House adopts transparency rules

Bills to be distributed three days in advance of consideration

The new Republican-led House has approved rules changes that create a new requirement for proposed legislation to be distributed to House members at least three calendar days in advance of a vote.

The rules package (House Resolution 5) was passed Jan. 5 on a party-line vote of 240-191.

Advocates for transparency said the new rules are helpful even though they do not go as far as anticipated.

Speaker of the House John Boehner (R-Ohio) and other Republican leaders had previously said all proposed bills should be published online and available to the public 72 hours before a vote.


Related story:

House to vote on new transparency rules


Under the approved rules change, unreported legislation must instead be made available to House members at least three calendar days before a vote.

John Wonderlich, policy director at the Sunlight Foundation, said the modification is likely to provide almost as much transparency as the original language.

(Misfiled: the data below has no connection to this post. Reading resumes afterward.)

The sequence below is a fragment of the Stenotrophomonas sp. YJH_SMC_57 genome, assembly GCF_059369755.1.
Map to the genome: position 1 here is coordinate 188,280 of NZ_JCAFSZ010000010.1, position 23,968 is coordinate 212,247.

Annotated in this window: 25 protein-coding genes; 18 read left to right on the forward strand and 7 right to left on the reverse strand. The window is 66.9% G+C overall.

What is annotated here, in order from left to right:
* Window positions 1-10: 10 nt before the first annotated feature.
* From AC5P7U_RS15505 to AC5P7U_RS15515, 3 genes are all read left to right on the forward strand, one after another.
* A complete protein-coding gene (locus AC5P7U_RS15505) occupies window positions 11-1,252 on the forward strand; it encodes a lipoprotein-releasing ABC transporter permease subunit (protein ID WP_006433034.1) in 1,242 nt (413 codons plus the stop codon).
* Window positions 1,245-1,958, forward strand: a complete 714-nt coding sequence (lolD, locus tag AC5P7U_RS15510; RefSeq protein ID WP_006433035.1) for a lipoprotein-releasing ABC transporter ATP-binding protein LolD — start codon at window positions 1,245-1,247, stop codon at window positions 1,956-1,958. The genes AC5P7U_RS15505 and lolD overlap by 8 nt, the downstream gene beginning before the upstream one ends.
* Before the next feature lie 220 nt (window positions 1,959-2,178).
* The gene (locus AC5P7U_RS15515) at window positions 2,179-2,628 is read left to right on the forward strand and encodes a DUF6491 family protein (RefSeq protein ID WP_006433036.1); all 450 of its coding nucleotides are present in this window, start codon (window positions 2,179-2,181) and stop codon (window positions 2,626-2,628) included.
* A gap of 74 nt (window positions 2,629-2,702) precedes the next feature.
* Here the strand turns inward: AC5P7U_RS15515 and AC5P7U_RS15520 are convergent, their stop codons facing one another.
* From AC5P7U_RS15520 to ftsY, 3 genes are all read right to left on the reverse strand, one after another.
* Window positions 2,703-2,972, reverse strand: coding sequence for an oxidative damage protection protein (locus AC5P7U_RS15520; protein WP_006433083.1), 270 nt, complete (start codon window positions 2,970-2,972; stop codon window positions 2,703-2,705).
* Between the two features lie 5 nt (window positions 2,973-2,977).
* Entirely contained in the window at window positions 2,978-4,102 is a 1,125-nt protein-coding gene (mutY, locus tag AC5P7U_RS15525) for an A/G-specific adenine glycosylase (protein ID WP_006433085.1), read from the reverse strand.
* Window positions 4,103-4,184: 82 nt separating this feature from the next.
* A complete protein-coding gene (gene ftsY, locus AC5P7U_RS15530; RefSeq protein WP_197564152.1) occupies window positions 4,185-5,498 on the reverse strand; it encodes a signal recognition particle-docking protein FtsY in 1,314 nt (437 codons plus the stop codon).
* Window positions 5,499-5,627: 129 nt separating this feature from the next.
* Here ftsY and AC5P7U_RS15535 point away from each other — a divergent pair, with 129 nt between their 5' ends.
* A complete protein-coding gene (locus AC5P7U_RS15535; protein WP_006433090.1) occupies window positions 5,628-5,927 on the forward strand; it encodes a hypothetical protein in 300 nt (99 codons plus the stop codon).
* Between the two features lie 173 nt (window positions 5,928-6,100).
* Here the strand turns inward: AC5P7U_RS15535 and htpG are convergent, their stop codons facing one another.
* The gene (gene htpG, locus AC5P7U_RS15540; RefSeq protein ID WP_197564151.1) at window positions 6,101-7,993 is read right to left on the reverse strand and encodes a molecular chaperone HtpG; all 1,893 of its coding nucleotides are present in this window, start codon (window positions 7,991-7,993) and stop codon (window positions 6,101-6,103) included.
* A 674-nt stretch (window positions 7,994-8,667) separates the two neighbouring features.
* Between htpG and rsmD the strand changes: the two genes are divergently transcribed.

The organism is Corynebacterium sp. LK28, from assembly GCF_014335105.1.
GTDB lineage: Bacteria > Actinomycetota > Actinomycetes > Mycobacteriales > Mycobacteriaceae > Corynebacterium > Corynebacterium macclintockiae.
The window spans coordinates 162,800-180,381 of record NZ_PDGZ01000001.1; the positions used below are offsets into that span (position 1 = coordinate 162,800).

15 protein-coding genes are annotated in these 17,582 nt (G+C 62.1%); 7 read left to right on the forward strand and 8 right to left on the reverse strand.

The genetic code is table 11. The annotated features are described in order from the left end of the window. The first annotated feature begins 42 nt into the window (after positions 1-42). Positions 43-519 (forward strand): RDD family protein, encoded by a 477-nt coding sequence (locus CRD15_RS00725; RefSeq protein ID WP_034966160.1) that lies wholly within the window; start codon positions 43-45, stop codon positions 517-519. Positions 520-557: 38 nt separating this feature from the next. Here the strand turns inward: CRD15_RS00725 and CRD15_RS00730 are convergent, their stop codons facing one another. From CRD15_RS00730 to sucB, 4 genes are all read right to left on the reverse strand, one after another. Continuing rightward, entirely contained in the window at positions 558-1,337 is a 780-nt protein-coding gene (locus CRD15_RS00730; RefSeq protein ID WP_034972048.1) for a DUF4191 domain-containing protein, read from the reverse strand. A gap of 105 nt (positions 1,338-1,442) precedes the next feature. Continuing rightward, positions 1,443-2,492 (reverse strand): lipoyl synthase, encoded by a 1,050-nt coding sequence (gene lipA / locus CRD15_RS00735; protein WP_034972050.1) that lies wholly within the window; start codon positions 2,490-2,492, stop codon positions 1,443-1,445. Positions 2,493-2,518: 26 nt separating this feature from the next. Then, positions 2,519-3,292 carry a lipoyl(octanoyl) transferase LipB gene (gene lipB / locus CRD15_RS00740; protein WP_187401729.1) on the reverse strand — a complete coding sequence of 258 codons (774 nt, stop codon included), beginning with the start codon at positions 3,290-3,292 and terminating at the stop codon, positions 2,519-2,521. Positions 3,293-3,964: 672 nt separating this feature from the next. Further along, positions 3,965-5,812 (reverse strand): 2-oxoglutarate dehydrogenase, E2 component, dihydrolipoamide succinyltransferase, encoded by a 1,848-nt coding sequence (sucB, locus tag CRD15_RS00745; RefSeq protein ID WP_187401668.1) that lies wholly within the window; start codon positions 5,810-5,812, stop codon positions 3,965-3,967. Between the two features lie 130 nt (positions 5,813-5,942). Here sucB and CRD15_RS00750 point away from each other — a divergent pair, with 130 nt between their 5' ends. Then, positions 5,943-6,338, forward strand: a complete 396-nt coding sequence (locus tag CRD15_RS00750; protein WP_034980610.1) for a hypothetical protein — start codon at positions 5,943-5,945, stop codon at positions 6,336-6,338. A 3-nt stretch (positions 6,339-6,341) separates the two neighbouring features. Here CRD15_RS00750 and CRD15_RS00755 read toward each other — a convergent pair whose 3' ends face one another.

“It certainly is going to increase transparency,” Wonderlich said. “It does not say the bills will go online for the public, but if the bills go to the minority members for three days, it is hard to imagine they would not be placed online.”

House members routinely adopt new rules when convening every two years.

The rules package also allows lawmakers to bring electronic devices on the House floor, as long as their use doesn't impair decorum.

Other transparency changes include:

  • The House Administration Committee will set standards for how documents are made available online.
  • House committees must provide a week’s electronic notice to the public before hearings and three days' notice before meetings.
  • House committees must make legislation publicly available in electronic form at least 24 hours before being written up in final form during a committee markup meeting.
  • House committees must post all recorded votes online. Amendments adopted in committee must now be posted online within 24 hours.
  • House committees must broadcast their proceedings "to the maximum extent practicable."

About the Author

Alice Lipowicz is a staff writer covering government 2.0, homeland security and other IT policies for Federal Computer Week.

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